Photo by fromcaliw/love on Flickr.

With the frequent calls for cyclists to “start behaving,” it’s clear that a number of people driving and walking are unsettled by the conduct of at least some people on bikes. But people in cars speed all the time, and people walking cross against the light, and neither generates as many newspaper letters to the editor. What is the difference?

One explanation is that people naturally notice infractions by others on different modes more than those on the same mode. People driving tend to see misbehavior by people walking and cycling rather than from other people driving, for example. Since relatively few people ride bicycles while a great many drive, the outraged letters would skew toward misbehavior by those on bikes and away from that by people in cars.

Felix Salmon proposed another interesting explanation a while back. Basically, he argues that we’ve developed a clear understanding of what to expect from people walking and driving generally, but lack that consensus for people bicycling:

The trouble all starts when you drop bicyclists into the mix. At that point, a whole new set of combinations comes into play, and as a city we haven’t worked out how to make them work. In other cities, especially in places like Copenhagen or Utrecht, bicycles are ubiquitous and everybody knows how to behave on and around them. But we’re not there yet.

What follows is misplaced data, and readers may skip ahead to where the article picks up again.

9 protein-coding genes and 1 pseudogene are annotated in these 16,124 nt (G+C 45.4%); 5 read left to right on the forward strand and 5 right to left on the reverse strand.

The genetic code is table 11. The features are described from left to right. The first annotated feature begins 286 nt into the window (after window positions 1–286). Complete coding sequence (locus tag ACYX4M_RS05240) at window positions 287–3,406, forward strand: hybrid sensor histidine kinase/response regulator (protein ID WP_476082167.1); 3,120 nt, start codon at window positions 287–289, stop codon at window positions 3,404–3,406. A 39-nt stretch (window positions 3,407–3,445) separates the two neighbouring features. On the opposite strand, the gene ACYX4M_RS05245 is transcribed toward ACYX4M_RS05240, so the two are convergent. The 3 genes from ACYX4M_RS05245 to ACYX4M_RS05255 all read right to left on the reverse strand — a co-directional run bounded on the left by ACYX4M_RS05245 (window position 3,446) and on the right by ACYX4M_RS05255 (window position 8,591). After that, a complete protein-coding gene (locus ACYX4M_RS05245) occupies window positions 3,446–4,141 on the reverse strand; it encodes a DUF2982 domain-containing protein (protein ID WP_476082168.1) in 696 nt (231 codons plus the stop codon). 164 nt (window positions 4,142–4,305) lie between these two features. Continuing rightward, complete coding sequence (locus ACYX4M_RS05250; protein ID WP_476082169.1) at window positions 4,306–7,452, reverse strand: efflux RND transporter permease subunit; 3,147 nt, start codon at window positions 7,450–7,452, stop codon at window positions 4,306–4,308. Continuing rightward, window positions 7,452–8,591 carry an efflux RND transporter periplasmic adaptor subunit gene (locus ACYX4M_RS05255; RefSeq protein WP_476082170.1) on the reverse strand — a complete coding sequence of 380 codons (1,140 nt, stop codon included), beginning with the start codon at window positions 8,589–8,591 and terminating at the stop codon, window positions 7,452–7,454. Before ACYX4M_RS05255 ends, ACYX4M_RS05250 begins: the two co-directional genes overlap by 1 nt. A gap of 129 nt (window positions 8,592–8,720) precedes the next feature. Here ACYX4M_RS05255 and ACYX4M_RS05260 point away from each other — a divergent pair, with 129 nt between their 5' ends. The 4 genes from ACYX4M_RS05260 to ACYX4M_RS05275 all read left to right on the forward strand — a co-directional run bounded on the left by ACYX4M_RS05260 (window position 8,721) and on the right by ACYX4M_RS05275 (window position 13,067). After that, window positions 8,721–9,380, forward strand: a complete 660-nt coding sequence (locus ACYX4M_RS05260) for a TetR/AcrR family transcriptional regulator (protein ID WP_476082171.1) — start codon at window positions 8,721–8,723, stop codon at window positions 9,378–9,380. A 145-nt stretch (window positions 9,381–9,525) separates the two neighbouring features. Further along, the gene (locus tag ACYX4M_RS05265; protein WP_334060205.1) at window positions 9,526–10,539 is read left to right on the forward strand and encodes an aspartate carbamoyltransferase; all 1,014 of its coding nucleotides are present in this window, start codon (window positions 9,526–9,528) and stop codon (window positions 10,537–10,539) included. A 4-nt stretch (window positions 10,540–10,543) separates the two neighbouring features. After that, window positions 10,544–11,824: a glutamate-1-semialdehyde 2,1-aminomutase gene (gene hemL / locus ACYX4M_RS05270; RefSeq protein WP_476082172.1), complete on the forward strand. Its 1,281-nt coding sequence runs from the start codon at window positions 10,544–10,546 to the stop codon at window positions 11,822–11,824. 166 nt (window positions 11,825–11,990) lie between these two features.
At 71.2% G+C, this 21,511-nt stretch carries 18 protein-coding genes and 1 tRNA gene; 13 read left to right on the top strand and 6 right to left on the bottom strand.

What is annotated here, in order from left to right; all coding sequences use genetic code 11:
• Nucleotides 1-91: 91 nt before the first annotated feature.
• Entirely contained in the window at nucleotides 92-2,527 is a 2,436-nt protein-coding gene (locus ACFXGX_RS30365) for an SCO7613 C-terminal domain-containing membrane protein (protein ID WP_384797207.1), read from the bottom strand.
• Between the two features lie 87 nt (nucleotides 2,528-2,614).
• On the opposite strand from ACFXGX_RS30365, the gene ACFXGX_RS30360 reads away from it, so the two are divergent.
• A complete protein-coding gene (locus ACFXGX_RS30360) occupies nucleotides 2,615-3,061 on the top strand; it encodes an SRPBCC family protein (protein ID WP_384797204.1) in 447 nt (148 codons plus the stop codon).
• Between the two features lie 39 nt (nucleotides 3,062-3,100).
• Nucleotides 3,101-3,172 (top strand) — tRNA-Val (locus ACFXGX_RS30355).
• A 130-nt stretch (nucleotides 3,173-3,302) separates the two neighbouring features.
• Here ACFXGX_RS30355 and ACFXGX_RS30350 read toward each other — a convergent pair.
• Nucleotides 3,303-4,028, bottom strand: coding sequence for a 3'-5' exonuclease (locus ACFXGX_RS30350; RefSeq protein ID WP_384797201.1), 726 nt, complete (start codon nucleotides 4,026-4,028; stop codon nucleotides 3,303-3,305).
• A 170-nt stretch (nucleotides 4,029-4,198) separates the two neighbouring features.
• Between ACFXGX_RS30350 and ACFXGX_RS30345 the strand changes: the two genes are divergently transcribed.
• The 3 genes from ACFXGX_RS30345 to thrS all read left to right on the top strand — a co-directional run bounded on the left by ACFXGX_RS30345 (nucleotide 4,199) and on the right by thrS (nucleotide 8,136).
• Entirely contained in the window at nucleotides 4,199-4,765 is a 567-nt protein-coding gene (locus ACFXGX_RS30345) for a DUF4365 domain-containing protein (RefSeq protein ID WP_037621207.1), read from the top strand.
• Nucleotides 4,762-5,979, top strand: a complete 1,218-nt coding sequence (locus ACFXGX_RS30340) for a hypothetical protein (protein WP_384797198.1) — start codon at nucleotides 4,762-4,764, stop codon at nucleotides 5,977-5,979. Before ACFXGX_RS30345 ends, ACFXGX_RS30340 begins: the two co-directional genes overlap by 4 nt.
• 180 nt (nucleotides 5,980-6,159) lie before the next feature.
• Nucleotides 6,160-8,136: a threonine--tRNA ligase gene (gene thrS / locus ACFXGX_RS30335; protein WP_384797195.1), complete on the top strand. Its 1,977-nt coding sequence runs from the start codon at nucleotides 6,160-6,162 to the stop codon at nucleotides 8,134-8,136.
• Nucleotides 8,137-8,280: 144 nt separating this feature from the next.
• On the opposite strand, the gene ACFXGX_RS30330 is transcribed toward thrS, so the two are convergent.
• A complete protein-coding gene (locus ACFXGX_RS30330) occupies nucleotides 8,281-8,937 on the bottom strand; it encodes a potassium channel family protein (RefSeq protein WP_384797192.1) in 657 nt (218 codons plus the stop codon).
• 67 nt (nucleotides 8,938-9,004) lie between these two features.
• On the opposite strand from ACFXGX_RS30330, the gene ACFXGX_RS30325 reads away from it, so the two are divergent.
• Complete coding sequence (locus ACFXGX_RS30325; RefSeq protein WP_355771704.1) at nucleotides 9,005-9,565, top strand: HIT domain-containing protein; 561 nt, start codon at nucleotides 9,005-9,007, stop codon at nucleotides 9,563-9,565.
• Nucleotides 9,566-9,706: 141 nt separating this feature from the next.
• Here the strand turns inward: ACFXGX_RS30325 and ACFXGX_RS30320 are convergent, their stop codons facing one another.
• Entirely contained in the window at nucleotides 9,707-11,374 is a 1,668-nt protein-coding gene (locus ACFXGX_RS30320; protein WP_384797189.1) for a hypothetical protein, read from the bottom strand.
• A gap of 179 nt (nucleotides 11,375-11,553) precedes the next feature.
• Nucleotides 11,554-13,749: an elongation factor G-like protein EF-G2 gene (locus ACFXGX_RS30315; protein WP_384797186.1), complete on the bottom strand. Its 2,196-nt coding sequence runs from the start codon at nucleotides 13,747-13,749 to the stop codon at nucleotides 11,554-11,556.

We expect that people on foot stay on the sidewalk most of the time, and cross when there’s a walk signal or an unsignalized intersection, as the law says. We also expect that people on foot sometimes cross against the light if no cars are coming. That might not be legal, but it’s generally commonplace and pretty safe. People driving might not like it, but they tend not to be too surprised when it happens and don’t write angry letters to the editor about it.

Likewise, we expect that people driving will obey traffic signals and stop signs, and not drive up onto the sidewalk. We also expect that people driving may go a little over the speed limit, which can increase the risk of fatal crashes but is generally widespread. Likewise, people driving often don’t stop fully at a stop sign, which adds a small amount of danger but not that much, and so it’s generally tolerated.

But what do we expect from people biking? What should they do that’s legal, and what are they going to do that’s not technically legal, like people crossing on foot against the light or driving a bit over the speed limit?

As Felix Salmon noted, we’re not in northern Europe where people riding bikes are everywhere. There, there are so many people on bikes that if 99% of them behave a certain way, people walking and driving are used to it and will generally expect it. Those that stray outside those boundaries will face criticism.

Here are a few examples of bicycling behaviors that are fairly common, and my opinion about whether they should be part of the bicycle “social contract” or not: